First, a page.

One year after the fact, the uprising that took place, before millions of horrified and amazed eyes, at the U.S. Capitol in Washington, D.C., on Jan. 6, 2021 — a protest, an insurrection, a riot, an act of mass vandalism, a piece of made-for-the-media guerrilla theater, and a primal assault on democracy — looks, if anything, even scarier now than it did then.
A group of anarchists posing as freedom fighters, busting into the Capitol, threatening and committing violence, taking cues (one almost wants to say orders) from on high — that is, from the President of the United States. However ramshackle it may have been in execution, this was an attempted coup, and the meaning of it should never be far from our minds. The reason you could say that it looks scarier now is that the riot, at the time, was contained; it was a slipshod coup that failed. But with a year of hindsight, it looks more than ever like a rehearsal for the future.
It in no way trivializes the ominous actions of Jan. 6 to say that there was a performative element to what went on that day. You saw it most brazenly in the presence of Jacob Chansley, who sported American-flag face paint, a furry hat with horns and a bare chest with cultish tattoos (plus yoga pants!). He was like the Cosplay Mascot of Jan. 6.
Okay, not everyone at the riot looked like they had just arrived from QAnon Comic-Con. But I would argue that for many who were on the scene that day, there was a dress-up element to the whole conflagration. In contemporary America, to walk around toting a big gun and a bad attitude — during the Capitol Riot, or at Wal-Mart — may constitute a threat to civility that is all too real, but it’s also a kind of pose, an exhibitionistic piece of acting out. It’s got a taking-the-law-into-your-own-hands aspect that can feel, for the gun toter, like the fulfillment of every demagogic lone-wolf revenge thriller of the last 50 years. “Dirty Harry” and “Death Wish” and “Walking Tall” and “Rambo” and “Commando” and “Die Hard” and every Seagal/Norris/Van Damme/Statham potboiler you could name. The Capitol rioters were real, but they were also living out the rebel action movie in their own minds. And so their actions, in a way, were also unreal.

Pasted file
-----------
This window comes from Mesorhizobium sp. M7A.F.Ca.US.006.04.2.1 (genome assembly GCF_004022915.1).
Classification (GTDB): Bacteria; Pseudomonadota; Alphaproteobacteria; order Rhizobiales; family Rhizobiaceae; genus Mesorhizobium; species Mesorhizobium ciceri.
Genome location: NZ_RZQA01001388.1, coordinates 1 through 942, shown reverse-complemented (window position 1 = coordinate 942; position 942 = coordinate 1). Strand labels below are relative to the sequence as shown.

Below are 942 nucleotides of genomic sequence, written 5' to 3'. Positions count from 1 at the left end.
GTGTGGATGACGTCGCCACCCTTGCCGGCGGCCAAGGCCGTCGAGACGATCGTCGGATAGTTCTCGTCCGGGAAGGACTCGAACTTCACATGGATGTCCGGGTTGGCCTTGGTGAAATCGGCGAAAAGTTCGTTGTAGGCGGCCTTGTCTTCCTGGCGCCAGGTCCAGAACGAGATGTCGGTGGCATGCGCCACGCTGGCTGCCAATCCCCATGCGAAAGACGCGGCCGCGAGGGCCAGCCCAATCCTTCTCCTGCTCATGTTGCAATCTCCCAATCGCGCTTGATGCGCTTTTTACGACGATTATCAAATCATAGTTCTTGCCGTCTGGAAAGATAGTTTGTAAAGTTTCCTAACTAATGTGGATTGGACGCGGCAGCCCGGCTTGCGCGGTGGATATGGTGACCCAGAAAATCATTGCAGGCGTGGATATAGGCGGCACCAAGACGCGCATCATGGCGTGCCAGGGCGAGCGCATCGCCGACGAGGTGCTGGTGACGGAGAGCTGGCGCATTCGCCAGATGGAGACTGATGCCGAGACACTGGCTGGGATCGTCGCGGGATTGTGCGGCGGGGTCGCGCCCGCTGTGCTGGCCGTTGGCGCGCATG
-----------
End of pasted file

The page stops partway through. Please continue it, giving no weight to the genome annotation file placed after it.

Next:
And that’s why if you simply focus on their actions — the plans to stage a non-peaceful protest; the breaking and entering; the attempt to disrupt the government by force — you’re not really seeing the most threatening dimension of the story. That would be what the Capitol rioters actually believed: that they were acting as patriotic souls, because they were attempting to overturn a “stolen election.”
That’s the really scary part. Because we know now, far more than we did then, how not alone they were. Were the rioters extremists? I would say that believing in your own reality — in alternative facts — constitutes, by definition, an extreme position. So yes, you could say they were extremists. Yet what happens when an “extreme” view goes mainstream?
In hindsight, the most sinister moment in America after the 2020 presidential election was not when Donald Trump, on election night, proclaimed that he’d won, and that the Democrats had pilfered the election through fraud. To see a sitting president peddle this fantasy was disturbing, all right, but by then we expected it; it was Trump being true to form. And four days later, when Joe Biden was officially declared the winner, the fear seemed to ease away. The system had worked. It had undergone its biggest stress-test in decades, but it upheld the truth and maybe came out stronger. As elections on the state level were vetted, mostly by Republican officials who confirmed Biden’s victory, those officials did the right thing. We could still believe in our democracy.